The sinking popularity of the roast dinner will also be a concern to the local produce. The roast dinner is quintessentially of this nation with the plate representing what is grown in the nation. Roland Barthes writes about the semiotics of steak and chips that “being part of the nation, it follows the idea of patriotic values: it helps them to rise in wartime, it is the very flesh of the French soldier, the inalienable property which cannot go over to the enemy except by treason” (Barthes, 1957). Strong words by Barthes as he describes the power in motivating a nation the symbolism of its favourite meal can have.


The image contains two other core element in relation to the identity of the nation. Attached to the roast dinner is the Christian religion. The roast dinner was traditionally eaten after church on Sunday, the day meat was to be cooked. The two appear to have to have a joint trajectory, with both losing popularity. We have reached a stage where it is more surprising to find out someone goes to church. I myself had an interesting/ uncomfortable experience earlier this year when I wrongly assumed to my mother that my brother was an atheist. I am agnostic myself and I was surprised to find out my older brother and mother still strongly associated their religious beliefs with the Church of England.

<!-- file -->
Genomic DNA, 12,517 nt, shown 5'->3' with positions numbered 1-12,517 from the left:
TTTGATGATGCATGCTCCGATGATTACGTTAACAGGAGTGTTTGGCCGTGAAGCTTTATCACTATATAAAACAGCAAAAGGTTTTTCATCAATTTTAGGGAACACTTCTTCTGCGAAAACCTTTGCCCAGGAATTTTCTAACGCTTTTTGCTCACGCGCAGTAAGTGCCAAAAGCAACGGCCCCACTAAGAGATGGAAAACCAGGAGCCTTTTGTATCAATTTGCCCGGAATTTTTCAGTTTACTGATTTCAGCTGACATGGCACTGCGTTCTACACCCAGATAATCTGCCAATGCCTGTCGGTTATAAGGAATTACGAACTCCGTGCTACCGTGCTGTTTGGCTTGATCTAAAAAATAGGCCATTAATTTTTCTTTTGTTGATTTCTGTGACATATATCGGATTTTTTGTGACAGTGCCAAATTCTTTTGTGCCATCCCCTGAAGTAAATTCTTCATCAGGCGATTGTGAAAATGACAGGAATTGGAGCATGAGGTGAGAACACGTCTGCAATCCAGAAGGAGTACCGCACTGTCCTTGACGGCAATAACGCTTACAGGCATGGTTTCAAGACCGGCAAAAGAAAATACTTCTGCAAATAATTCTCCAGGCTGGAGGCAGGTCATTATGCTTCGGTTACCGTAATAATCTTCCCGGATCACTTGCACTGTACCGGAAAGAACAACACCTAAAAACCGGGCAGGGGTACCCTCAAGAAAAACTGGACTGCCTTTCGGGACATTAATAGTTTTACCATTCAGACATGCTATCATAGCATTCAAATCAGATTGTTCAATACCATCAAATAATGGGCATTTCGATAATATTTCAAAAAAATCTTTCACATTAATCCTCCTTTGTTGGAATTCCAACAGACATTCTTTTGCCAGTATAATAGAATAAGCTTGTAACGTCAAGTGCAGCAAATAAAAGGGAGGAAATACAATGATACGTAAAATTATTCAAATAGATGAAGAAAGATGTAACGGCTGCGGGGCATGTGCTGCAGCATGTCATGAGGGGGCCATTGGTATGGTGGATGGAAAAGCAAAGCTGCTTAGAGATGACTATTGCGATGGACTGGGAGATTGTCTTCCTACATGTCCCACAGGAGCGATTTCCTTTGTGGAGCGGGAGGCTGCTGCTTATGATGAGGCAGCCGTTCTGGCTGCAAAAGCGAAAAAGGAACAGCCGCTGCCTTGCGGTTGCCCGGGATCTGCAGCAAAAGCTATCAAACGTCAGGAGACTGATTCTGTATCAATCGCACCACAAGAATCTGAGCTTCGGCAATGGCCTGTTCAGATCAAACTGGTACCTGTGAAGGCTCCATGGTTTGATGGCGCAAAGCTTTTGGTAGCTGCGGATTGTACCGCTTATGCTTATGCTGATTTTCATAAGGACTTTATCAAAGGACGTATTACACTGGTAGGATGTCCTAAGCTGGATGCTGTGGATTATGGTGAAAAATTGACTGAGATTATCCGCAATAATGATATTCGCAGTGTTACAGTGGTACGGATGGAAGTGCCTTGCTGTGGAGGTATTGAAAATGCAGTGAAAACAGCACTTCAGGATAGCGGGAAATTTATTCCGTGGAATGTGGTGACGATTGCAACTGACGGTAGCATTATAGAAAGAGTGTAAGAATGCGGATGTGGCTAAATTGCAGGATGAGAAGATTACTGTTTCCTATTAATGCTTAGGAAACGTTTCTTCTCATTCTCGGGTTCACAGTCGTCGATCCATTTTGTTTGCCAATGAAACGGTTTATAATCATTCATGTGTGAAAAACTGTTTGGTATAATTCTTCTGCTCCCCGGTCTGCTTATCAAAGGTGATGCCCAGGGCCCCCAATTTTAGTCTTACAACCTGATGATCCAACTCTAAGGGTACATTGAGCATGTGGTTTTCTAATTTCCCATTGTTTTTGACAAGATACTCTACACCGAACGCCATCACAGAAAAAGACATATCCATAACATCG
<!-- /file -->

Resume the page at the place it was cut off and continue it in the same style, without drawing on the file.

John Ruskin the founder of Cambridge School of Art when talking to a group of businessmen in Bradford looking to build a new corn exchange said “Though it may seem at first as if it were graceful and reverent, at the root of the matter, it signifies neigh more nor less than that you have separated your religion from your life” (Ruskin, 1866). Ruskin was deploring them not to turn to other cultures when designing the corn exchange but use their own inheritance. Ruskin was emphasising the point that although you may not see it, your own cultural and religious inheritance is unique. You possess all the qualities necessary to create something sublime if you trust in your identity and in your nationhood. Ruskin uses religion to connect land and art to spirituality.

The image of the boots comes from a more personal perspective. One of my friends once told me that the best thing about football is that it can be played by and with anyone at anytime, all you need is something resembling a ball. A great example of this is the game that took place on Christmas day in no man’s land during World War 1. I have grown up playing football with family and friends that play as well. Football is a game for all but for a long time it was strived forward by the working class. When my father was young he would go to a game every week, that is not possible for me. Football associations have developed a rigid class system, with all the money going up and flooding into the elite sector. It has become a game for billionaires. Having travelled to Holland you can witness the stark contrast; every club is immaculate with perfect pitches, staff and a community club house. I played for a club that had existed for over fifty years having never once had its own pitch and in the end had to fold. The English game is about enhancing the top and not worrying about the bottom.